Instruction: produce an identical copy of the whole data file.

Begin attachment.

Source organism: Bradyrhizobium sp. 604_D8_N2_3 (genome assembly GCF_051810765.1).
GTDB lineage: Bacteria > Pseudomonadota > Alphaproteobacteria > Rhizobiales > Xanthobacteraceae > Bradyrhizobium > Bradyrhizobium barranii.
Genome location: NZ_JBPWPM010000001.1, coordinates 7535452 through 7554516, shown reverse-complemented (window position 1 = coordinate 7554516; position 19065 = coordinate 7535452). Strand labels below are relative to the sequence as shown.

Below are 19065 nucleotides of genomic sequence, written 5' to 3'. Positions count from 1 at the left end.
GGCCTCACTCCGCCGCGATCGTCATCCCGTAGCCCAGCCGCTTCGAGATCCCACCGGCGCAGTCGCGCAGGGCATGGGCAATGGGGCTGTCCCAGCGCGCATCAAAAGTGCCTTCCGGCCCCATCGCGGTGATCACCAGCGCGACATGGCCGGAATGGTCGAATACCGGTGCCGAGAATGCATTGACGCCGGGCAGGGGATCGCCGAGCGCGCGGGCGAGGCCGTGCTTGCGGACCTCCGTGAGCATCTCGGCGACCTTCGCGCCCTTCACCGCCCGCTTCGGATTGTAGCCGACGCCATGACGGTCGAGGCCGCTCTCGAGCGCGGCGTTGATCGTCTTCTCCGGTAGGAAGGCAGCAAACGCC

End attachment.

Source organism: Bradyrhizobium sp. 604_D8_N2_3 (genome assembly GCF_051810765.1).
GTDB lineage: Bacteria > Pseudomonadota > Alphaproteobacteria > Rhizobiales > Xanthobacteraceae > Bradyrhizobium > Bradyrhizobium barranii.
Genome location: NZ_JBPWPM010000001.1, coordinates 7535452 through 7554516, shown reverse-complemented (window position 1 = coordinate 7554516; position 19065 = coordinate 7535452). Strand labels below are relative to the sequence as shown.

Below are 19065 nucleotides of genomic sequence, written 5' to 3'. Positions count from 1 at the left end.
GGCCTCACTCCGCCGCGATCGTCATCCCGTAGCCCAGCCGCTTCGAGATCCCACCGGCGCAGTCGCGCAGGGCATGGGCAATGGGGCTGTCCCAGCGCGCATCAAAAGTGCCTTCCGGCCCCATCGCGGTGATCACCAGCGCGACATGGCCGGAATGGTCGAATACCGGTGCCGAGAATGCATTGACGCCGGGCAGGGGATCGCCGAGCGCGCGGGCGAGGCCGTGCTTGCGGACCTCCGTGAGCATCTCGGCGACCTTCGCGCCCTTCACCGCCCGCTTCGGATTGTAGCCGACGCCATGACGGTCGAGGCCGCTCTCGAGCGCGGCGTTGATCGTCTTCTCCGGTAGGAAGGCAGCAAACGCC